Molecular characterization of the alpha1 subunit of the L type voltage calcium channel expressed in rat calvarial osteoblasts.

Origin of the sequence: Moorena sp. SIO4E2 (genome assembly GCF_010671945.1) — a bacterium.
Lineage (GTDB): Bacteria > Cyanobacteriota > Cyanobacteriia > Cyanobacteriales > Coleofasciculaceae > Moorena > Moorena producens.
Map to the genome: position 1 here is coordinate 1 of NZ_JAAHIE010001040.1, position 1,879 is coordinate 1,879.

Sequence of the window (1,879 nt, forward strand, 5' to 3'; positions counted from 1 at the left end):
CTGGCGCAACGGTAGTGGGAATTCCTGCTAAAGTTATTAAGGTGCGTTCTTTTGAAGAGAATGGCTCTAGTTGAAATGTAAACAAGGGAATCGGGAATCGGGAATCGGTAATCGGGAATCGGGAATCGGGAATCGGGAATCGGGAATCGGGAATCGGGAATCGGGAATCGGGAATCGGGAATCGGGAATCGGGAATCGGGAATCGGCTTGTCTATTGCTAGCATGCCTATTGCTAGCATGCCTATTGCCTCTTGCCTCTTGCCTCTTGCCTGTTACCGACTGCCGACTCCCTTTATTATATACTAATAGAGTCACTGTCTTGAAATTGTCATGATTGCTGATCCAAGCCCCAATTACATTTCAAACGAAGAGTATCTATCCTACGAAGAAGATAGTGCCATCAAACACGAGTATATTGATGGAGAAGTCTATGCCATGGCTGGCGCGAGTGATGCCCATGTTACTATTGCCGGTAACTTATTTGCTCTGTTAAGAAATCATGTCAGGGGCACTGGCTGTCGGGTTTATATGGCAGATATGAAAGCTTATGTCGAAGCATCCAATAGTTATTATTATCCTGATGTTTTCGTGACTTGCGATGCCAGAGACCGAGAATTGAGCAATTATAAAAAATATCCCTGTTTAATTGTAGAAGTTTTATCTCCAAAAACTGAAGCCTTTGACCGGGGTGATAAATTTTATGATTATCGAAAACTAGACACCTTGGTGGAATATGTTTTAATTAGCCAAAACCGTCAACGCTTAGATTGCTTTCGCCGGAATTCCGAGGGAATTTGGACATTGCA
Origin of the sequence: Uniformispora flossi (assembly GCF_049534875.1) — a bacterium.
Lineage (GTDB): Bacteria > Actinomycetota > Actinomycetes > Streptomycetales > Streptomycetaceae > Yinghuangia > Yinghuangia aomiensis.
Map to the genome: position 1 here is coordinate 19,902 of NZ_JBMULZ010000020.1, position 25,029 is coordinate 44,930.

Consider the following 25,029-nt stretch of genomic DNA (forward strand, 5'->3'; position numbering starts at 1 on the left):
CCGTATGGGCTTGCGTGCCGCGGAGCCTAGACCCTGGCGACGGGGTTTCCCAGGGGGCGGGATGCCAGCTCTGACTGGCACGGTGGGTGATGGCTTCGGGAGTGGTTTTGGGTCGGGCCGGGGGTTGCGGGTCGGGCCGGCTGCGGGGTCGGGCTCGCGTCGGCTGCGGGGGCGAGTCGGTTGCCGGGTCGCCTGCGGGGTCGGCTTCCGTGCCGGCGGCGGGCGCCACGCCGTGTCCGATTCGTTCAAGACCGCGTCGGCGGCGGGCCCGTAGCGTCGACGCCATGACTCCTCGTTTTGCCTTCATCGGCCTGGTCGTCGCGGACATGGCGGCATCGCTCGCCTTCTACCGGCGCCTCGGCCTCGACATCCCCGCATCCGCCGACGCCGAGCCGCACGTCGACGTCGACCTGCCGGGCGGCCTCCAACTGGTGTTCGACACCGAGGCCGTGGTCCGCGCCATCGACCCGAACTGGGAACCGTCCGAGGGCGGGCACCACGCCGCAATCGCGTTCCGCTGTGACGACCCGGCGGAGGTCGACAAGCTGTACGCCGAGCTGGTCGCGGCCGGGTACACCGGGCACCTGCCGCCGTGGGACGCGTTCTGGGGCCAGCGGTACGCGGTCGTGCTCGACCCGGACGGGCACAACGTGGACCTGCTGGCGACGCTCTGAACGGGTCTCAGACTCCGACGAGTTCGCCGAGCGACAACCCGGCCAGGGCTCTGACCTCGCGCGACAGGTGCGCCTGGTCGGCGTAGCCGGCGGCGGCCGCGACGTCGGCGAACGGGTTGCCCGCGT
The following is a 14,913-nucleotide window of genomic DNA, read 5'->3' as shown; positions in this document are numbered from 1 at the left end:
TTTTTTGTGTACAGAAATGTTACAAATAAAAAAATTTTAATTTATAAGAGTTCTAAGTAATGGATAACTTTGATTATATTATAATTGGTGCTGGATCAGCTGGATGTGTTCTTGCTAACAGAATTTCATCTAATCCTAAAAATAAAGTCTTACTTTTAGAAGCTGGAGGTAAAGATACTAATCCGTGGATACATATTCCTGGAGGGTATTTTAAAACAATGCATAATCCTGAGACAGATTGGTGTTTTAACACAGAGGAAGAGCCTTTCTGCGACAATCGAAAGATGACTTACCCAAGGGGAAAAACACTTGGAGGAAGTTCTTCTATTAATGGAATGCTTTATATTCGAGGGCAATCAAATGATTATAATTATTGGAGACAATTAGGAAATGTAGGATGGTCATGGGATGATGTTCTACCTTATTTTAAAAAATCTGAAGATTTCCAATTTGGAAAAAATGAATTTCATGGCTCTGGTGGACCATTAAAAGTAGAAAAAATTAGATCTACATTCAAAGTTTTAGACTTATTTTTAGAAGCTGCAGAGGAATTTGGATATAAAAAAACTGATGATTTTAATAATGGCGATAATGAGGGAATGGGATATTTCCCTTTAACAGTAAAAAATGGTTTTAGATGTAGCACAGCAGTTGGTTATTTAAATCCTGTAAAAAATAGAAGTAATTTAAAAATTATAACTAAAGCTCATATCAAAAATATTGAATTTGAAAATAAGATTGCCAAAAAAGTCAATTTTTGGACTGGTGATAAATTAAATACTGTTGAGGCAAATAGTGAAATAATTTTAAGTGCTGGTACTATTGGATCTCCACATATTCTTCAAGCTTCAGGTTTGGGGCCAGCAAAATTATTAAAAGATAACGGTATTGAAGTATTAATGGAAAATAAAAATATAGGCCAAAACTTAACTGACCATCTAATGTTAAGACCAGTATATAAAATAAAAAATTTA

A low concentration of boron (B) accelerates the proliferation and differentiation of mammalian osteoblasts. The aim of this study was to investigate the effects of 0.1 mM of B on the membrane function of osteoblastic cells in vitro. Genes involved in cell activity were investigated using gene expression microarray analyses. The Ca2+ influx and efflux were evaluated to demonstrate the activation of L-type Ca2+ channel for the Ca2+ influx, and that of Na+/K+-ATPase for the Ca2+ efflux. A real-time PCR analysis revealed that the messenger RNA (mRNA) expression of four mineralization-related genes was clearly increased after 3 days of culture with a B-supplemented culture medium. Using microarray analyses, five genes involved in cell proliferation and differentiation were upregulated compared to the control group. Regarding the Ca2+ influx, in the nifedipine-pretreated group, the relative fluorescence intensity for 1 min after adding B solution did not increase compared with that for 1 min before addition. In the control group, the relative fluorescence intensity was significantly increased compared with the experimental group (P < 0.05). Regarding the Ca2+ efflux, in the experimental group cultured in 0.1 mM of B-supplemented medium, the relative fluorescence intensity for 10 min after ouabain treatment revealed a significantly lower slope value compared with the control group (P < 0.01). This is the first study to demonstrate the acceleration of Ca2+ flux by B supplementation in osteoblastic cells. Cell membrane stability is related to the mechanism by which a very low concentration of B promotes the proliferation and differentiation of mammalian osteoblastic cells in vitro.